Altering of the surface properties, or, in other words, functionalization of the surface, is one of the most important aspects of nanoparticle synthesis for the desired applications. For instance, the high chemical activity of nanoparticles with a large surface is usually the main reason for undesirable and most often irreversible processes such as aggregation. Aggregation significantly diminishes particle reactivity through the reduced specific surface area and the interfacial free energy. Thus, in order to avoid aggregation, nanoparticles have to be coated or functionalized with chemicals and or materials to increase their stability during storage, transportation, application and overall life cycle.
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Meet the Author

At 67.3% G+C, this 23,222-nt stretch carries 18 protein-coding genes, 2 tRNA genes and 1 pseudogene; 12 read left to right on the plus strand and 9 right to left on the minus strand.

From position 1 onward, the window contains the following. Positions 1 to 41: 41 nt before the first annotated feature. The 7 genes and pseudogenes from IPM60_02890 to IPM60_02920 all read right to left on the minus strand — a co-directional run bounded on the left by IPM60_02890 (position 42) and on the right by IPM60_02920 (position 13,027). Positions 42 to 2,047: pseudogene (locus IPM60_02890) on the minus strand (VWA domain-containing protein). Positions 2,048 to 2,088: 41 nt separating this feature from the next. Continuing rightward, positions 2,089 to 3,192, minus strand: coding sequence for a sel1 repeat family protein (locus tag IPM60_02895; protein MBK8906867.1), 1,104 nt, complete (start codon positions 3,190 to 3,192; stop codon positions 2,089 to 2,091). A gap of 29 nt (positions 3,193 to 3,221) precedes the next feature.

Dr. Rafael Luque is currently a Ramon y Cajal fellow in the Departamento de QuÝmica Orgßnica of Universidad de Cordoba (UCO) in Spain. He got his Ph.D from Universidad de Cordoba (2002-2005), spending 9 months in the Green Chemistry Centre of Excellence at York University under the supervision of Dr. Duncan Macquarrie. Following a 3 year postdoctoral in the Green Chemistry Centre under the supervision of Prof. James Clark (2005-2008). Dr. Luque is co-author of more than 85 publications (2005-2010, h index= 16), 2 patents, more than 15 book chapters and 80+ international conference contributions. Rajender S. Varma, Ph.D., a former chemistry professor, is a U. S. Environmental Protection Agency chemist in Cincinnati. Dr. Varma spent much of his career working in a number of multi-disciplinary technical programs ranging from natural products chemistry and therapeutics to development of genosensor technology. He also has worked on the development efficient ways to capture mercury from coal-fired power plants and on the development of green chemical protocols using microwaves. More recently, Dr. Varma worked on creating greener production of nanomaterials and nanocomposites for safer applications in chemical catalysis and environmental applications.